South African Anti-mining Activist Leaves Legacy Of Fight-back Reviewed by Momizat on . Sikhosiphi ‘Bazooka’ Rhadebe will be remembered as a man of principle who chaired the Amadiba Crisis Committee (ACC) and fought to hold back titanium mining in Sikhosiphi ‘Bazooka’ Rhadebe will be remembered as a man of principle who chaired the Amadiba Crisis Committee (ACC) and fought to hold back titanium mining in Rating: 0
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South African Anti-mining Activist Leaves Legacy Of Fight-back

image007Sikhosiphi ‘Bazooka’ Rhadebe will be remembered as a man of principle who chaired the Amadiba Crisis Committee (ACC) and fought to hold back titanium mining in South Africa’s Xolobeni coastal dunes.

“Our beloved Bazooka made the ultimate sacrifice defending our ancestral land of Amadiba,” the ACC said in a published statement. Rhadebe, who said his name had appeared on hit list, was gunned down last week by two men who approached him dressed as police.

The ACC had successfully blocked efforts by Minerals Commodities Ltd of Australia and its South African subsidiary to get a mining license after the company failed to obtain an environmental impact survey or a social impact plan.

Xolobeni is about 18 miles south of Port Edward, adjacent to the Mkambati Nature Reserve. The Amadiba Tribal Authority is the traditional landowner with local authority vested with them. Although the Xolobeni sands harbor rich mineral resources, the anti-mining lobby has always maintained eco-tourism would be a much more lucrative and sustainable option for the area.

Opposition to the mine began in 2003. In July 2008, the mining company was granted the right to mine one of four blocks in the Xolobeni project area but after a protracted legal battle, the mining rights were withdrawn.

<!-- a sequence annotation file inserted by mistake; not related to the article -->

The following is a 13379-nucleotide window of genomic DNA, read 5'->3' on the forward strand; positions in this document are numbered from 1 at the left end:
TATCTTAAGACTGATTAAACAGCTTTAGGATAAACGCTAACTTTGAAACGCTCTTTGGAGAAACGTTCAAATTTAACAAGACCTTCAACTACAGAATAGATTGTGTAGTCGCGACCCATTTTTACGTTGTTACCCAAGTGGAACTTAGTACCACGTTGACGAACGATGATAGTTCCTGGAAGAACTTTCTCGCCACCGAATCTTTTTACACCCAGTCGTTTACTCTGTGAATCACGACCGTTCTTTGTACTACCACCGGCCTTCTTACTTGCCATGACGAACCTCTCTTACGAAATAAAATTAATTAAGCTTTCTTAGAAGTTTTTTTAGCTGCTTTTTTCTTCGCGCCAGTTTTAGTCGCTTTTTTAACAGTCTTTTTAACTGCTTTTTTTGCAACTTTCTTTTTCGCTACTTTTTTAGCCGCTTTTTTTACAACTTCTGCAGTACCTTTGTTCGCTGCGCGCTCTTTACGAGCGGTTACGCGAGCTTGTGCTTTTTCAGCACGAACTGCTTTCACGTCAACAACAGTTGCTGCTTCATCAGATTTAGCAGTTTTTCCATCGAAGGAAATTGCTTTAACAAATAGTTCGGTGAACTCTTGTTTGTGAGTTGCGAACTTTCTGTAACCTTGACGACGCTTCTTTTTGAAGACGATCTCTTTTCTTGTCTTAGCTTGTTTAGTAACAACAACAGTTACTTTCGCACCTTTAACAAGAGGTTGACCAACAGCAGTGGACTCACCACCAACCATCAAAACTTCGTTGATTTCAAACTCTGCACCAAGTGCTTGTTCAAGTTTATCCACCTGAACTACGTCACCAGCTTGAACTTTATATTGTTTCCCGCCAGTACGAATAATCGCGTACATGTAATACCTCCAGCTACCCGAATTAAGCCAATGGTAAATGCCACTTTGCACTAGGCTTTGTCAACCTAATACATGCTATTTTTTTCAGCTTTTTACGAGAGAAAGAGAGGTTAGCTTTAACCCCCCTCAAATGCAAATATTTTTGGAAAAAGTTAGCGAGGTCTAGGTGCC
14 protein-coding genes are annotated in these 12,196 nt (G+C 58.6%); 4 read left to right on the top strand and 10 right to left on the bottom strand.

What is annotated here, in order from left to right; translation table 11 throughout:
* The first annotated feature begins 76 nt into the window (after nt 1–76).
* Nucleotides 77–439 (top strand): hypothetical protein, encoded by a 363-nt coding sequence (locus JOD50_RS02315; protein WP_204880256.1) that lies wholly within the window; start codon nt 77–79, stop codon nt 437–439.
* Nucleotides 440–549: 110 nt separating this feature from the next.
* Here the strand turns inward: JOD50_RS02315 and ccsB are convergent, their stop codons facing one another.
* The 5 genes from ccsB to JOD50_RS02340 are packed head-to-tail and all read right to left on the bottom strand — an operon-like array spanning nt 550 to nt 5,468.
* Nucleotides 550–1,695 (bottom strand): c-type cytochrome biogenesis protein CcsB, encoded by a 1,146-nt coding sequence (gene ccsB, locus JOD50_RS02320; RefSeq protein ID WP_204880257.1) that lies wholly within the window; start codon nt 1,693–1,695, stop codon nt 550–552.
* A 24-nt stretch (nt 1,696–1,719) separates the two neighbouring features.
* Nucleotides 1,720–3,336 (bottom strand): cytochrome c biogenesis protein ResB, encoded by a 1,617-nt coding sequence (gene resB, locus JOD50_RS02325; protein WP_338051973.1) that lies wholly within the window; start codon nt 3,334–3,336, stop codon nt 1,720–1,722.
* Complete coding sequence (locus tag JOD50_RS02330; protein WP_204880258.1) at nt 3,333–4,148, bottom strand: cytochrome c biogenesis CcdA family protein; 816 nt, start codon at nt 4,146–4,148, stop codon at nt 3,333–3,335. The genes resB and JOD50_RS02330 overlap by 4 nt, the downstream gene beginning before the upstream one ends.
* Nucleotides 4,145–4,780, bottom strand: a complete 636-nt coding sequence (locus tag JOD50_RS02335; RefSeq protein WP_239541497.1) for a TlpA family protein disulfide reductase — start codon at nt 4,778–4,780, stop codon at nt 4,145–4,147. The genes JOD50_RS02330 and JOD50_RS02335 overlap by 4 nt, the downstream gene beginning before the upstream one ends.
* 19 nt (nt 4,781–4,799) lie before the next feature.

Amadiba Chief Lunga Baleni, who favors the mine, announced in February that drilling would begin and that force would be used if the community tried to interfere. Over 200 residents waited for the drillers, but they failed to arrive.

After Rhadebe’s killing, 82 civil society organizations issued a letter condemning the assassination. “For years, poor people’s movements in different parts of the country have experienced regular harassment, intimidation, detention and violence against their members. It is worst felt when the media are far away and the victims are poor, black or rural, and when major industries stand to make billions in profit,” they wrote.

They are demanding the arrest of his killers, the protection of ACC members, a Human Rights Commission investigation, and for all mining license applications to be suspended until the murder is investigated.

“The Australian mining company MRC and all the criminals in high positions who are eager to cut their piece of our land, and fill their pockets with blood money, shall know this: The Amadiba coastal community will not be intimidated into submission,” said the ACC statement on Monday.

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